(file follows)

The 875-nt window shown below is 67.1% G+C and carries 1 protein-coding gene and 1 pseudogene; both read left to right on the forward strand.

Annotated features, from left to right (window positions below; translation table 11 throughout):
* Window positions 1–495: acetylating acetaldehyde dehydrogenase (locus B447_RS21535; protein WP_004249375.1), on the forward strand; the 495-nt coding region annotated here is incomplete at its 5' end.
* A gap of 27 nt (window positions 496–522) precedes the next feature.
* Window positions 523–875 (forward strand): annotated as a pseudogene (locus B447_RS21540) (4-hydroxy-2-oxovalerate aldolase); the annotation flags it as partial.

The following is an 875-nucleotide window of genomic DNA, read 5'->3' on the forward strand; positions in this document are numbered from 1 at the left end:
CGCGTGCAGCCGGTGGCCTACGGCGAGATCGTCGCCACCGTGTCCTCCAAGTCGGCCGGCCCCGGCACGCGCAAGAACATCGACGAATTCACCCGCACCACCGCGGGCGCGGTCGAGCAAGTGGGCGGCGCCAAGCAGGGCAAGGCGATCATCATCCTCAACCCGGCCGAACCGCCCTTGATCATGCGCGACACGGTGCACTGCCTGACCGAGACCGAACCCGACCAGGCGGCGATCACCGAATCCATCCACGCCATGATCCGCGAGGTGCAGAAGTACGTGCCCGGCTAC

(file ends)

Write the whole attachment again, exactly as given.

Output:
The 875-nt window shown below is 67.1% G+C and carries 1 protein-coding gene and 1 pseudogene; both read left to right on the forward strand.

Annotated features, from left to right (window positions below; translation table 11 throughout):
* Window positions 1–495: acetylating acetaldehyde dehydrogenase (locus B447_RS21535; protein WP_004249375.1), on the forward strand; the 495-nt coding region annotated here is incomplete at its 5' end.
* A gap of 27 nt (window positions 496–522) precedes the next feature.
* Window positions 523–875 (forward strand): annotated as a pseudogene (locus B447_RS21540) (4-hydroxy-2-oxovalerate aldolase); the annotation flags it as partial.

The following is an 875-nucleotide window of genomic DNA, read 5'->3' on the forward strand; positions in this document are numbered from 1 at the left end:
CGCGTGCAGCCGGTGGCCTACGGCGAGATCGTCGCCACCGTGTCCTCCAAGTCGGCCGGCCCCGGCACGCGCAAGAACATCGACGAATTCACCCGCACCACCGCGGGCGCGGTCGAGCAAGTGGGCGGCGCCAAGCAGGGCAAGGCGATCATCATCCTCAACCCGGCCGAACCGCCCTTGATCATGCGCGACACGGTGCACTGCCTGACCGAGACCGAACCCGACCAGGCGGCGATCACCGAATCCATCCACGCCATGATCCGCGAGGTGCAGAAGTACGTGCCCGGCTAC